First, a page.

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Results of a survey regarding irradiation of internal mammary chain in patients with breast cancer: practice is culture driven rather than evidence based.

International Journal of Radiation Oncology, Biology, Physics

United States, Breast, Physician's Practice Patterns, utilization, Lymphatic Irradiation, Humans, Health Care Surveys, Female, Evidence-Based Medicine, Europe, Culture, radiotherapy, Breast Neoplasms

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      Abstract

      To examine the self-reported practice patterns of radiation oncologists in North America and Europe regarding radiotherapy to the internal mammary lymph node chain (IMC) in breast cancer patients. A survey questionnaire was sent in 2001 to physician members of the American Society for Therapeutic Radiology and Oncology and European Society for Therapeutic Radiology and Oncology regarding their management of breast cancer. Respondents were asked whether they would treat the IMC in several clinical scenarios. A total of 435 responses were obtained from European and 702 responses from North American radiation oncologists. Respondents were increasingly likely to report IMC irradiation in scenarios with greater axillary involvement. Responses varied widely among different European regions, the United States, and Canada (p < 0.01). European respondents were more likely to treat the IMC (p < 0.01) than their North American counterparts. Academic physicians were more likely to treat the IMC than those in nonacademic positions (p < 0.01). The results of this study revealed significant international variation in attitudes regarding treatment of the IMC. The international patterns of variation mirror the divergent conclusions of studies conducted in the different regions, indicating that physicians may rely preferentially on evidence from local studies when making difficult treatment decisions. These variations in self-reported practice patterns indicate the need for greater data in this area, particularly from international cooperative trials. The cultural predispositions documented in this study are important to recognize, because they may continue to affect physician attitudes and practices, even as greater evidence accumulates.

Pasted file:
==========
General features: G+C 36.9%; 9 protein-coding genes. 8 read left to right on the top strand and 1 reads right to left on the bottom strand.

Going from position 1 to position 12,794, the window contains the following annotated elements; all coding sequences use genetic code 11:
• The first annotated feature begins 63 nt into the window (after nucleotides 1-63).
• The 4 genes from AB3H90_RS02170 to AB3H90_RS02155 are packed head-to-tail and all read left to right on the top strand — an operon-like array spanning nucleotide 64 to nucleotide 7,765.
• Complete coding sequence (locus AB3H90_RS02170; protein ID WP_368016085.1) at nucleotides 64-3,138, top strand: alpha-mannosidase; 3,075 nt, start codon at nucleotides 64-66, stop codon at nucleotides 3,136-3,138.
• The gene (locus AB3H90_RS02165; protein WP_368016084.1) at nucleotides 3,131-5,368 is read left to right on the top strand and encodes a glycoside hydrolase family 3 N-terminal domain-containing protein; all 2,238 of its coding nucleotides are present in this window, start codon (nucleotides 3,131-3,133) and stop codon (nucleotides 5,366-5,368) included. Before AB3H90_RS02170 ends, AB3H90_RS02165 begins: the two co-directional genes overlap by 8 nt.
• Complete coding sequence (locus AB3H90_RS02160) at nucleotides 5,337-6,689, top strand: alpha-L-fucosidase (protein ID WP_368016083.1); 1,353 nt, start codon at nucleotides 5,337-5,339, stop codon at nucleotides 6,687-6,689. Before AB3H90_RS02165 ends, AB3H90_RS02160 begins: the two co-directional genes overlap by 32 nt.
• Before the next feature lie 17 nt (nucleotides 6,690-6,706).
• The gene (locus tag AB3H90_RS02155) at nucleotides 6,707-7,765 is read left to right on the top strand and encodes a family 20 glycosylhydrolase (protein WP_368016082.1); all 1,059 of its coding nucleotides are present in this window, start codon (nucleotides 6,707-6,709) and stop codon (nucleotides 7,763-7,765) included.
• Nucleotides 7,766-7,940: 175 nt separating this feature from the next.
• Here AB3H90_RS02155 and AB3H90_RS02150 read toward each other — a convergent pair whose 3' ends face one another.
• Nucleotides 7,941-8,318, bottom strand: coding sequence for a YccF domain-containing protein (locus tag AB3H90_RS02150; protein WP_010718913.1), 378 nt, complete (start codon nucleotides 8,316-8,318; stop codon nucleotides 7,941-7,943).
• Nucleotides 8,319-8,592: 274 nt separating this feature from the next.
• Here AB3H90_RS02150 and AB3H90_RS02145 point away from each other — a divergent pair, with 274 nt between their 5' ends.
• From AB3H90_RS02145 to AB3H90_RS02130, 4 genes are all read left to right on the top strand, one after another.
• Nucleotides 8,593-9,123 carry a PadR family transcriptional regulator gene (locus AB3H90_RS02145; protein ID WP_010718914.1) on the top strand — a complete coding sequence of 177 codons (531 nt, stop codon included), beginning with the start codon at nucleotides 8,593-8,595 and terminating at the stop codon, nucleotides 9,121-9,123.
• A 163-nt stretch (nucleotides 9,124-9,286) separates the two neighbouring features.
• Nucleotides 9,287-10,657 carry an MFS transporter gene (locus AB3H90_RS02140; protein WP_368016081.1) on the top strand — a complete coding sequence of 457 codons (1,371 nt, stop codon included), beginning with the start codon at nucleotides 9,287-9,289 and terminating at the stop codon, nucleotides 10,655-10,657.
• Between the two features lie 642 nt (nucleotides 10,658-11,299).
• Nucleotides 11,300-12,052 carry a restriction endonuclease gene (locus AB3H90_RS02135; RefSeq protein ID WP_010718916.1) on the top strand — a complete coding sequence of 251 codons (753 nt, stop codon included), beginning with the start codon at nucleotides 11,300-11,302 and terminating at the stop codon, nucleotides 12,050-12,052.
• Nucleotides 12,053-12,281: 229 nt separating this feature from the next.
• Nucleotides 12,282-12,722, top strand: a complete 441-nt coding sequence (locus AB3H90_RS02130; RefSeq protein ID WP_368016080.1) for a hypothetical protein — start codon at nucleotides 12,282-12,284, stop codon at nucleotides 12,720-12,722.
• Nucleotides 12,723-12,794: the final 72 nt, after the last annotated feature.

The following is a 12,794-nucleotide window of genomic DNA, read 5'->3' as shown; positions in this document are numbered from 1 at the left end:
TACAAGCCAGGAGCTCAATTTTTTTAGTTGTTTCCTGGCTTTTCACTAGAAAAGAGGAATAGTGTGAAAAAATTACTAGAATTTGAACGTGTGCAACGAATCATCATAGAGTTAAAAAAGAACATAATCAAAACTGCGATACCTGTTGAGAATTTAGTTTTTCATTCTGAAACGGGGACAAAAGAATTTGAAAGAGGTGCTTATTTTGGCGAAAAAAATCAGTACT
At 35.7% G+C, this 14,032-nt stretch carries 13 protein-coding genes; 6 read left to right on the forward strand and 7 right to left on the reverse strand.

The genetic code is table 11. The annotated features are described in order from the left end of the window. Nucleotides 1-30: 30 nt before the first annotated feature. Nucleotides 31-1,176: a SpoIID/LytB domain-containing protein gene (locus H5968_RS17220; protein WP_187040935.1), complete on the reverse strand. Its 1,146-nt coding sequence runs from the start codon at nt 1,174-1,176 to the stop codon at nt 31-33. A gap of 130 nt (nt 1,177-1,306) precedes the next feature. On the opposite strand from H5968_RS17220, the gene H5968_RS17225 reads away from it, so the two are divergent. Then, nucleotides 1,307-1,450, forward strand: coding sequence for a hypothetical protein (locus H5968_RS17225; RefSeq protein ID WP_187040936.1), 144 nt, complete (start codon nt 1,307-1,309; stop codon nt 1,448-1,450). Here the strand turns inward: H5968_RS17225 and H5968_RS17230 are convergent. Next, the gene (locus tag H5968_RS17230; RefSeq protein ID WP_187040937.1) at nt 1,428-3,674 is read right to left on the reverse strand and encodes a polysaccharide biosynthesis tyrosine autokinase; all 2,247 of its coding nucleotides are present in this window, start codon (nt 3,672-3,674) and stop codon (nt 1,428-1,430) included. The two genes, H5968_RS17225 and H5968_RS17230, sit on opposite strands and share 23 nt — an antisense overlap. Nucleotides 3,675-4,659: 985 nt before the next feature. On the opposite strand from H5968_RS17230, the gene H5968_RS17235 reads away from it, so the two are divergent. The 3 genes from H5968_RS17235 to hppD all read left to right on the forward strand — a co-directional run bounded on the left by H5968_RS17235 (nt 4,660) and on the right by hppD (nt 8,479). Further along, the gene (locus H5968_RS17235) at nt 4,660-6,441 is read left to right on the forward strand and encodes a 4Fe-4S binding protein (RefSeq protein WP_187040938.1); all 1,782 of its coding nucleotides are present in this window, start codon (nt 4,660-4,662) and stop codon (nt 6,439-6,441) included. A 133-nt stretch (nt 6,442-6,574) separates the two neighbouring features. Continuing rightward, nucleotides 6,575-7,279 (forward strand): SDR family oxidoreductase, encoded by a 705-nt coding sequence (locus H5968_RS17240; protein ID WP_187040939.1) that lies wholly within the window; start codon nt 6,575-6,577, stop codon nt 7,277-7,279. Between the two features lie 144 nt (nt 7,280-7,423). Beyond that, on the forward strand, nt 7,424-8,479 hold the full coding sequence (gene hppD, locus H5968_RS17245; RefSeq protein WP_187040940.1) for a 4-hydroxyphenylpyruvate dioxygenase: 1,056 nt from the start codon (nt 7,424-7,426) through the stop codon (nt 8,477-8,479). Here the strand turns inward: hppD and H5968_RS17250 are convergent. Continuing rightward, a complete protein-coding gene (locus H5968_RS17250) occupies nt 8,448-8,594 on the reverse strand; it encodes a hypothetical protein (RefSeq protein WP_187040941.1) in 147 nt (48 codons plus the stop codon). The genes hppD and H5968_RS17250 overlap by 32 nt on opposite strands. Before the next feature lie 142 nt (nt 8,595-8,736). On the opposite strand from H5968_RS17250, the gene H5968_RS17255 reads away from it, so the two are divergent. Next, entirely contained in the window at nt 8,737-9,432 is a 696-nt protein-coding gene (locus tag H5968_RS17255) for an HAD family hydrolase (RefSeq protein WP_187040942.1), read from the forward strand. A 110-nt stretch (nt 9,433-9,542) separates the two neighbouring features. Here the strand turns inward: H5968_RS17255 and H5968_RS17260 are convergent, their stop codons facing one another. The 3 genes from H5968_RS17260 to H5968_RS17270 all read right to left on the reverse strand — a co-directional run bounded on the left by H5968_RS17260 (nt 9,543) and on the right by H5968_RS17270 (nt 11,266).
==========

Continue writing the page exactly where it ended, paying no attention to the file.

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      Journal
      10.1016/j.ijrobp.2004.04.027
      15465186

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